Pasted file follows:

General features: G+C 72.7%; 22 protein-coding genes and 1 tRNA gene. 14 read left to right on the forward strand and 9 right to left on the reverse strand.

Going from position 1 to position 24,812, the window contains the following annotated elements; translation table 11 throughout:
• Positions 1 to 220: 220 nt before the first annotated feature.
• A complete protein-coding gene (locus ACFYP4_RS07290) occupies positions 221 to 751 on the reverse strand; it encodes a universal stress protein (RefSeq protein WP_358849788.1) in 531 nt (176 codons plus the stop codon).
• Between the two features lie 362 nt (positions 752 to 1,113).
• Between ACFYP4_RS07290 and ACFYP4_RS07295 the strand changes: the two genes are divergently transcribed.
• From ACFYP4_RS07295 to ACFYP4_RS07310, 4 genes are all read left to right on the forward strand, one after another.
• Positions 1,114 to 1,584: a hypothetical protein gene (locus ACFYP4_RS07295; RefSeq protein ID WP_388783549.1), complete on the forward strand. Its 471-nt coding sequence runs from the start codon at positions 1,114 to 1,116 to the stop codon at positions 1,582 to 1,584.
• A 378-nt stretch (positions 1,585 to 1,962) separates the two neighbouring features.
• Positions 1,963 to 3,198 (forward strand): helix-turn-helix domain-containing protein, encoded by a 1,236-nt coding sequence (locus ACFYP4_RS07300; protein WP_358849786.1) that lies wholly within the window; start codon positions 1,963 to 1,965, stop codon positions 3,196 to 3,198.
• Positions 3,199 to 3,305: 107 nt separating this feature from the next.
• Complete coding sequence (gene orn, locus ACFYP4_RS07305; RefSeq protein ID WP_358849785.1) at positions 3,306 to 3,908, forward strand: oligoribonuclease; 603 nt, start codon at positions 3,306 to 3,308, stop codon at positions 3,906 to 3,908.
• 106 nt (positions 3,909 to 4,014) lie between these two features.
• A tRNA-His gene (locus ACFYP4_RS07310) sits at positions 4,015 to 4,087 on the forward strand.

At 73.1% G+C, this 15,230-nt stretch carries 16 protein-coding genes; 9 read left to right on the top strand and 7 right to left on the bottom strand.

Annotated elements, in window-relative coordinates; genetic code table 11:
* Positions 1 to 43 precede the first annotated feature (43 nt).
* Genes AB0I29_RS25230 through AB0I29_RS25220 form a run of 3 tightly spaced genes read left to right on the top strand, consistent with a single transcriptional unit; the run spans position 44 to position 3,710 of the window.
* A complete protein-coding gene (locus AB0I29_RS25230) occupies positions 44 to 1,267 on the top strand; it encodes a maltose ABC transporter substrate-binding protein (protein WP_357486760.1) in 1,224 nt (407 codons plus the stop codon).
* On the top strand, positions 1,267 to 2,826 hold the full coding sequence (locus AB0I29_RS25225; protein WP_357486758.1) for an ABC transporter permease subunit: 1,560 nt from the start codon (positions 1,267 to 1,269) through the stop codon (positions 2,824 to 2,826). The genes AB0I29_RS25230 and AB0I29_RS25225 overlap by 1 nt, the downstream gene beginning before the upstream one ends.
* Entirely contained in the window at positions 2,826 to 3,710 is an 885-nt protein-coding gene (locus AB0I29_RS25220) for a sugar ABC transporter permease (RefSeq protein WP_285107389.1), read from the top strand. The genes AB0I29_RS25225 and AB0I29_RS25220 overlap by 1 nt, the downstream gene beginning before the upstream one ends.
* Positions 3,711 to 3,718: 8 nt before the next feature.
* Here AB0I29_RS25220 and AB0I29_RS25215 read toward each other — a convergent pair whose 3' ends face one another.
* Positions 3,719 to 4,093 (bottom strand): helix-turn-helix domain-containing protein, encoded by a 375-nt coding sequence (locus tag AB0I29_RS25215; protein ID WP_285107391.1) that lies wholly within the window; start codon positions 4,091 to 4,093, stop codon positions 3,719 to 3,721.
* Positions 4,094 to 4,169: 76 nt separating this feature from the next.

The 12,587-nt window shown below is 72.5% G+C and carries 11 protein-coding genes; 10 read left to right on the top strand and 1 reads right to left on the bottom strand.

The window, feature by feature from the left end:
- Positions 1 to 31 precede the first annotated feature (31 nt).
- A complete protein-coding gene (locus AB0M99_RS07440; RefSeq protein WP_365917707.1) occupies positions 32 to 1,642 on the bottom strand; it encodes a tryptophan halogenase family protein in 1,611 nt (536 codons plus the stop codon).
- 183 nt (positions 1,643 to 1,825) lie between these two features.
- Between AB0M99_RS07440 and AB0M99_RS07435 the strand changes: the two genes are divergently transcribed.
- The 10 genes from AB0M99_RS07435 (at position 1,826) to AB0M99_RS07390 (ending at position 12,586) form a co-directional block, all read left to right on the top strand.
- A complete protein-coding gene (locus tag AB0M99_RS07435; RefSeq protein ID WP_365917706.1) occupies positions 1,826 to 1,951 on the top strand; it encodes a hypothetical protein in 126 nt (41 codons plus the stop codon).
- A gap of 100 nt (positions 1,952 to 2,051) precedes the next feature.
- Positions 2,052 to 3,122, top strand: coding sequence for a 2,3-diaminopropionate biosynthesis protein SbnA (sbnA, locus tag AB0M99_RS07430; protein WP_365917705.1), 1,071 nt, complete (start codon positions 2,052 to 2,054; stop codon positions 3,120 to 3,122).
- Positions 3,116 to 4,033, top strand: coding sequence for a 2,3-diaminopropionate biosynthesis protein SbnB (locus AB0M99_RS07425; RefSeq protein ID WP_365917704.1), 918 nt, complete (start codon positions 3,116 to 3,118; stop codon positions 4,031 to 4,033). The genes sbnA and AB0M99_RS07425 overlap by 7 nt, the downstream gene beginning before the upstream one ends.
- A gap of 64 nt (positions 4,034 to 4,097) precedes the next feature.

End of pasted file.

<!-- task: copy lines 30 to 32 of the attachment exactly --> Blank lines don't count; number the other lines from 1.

- 183 nt (positions 1,643 to 1,825) lie between these two features.
- Between AB0M99_RS07440 and AB0M99_RS07435 the strand changes: the two genes are divergently transcribed.
- The 10 genes from AB0M99_RS07435 (at position 1,826) to AB0M99_RS07390 (ending at position 12,586) form a co-directional block, all read left to right on the top strand.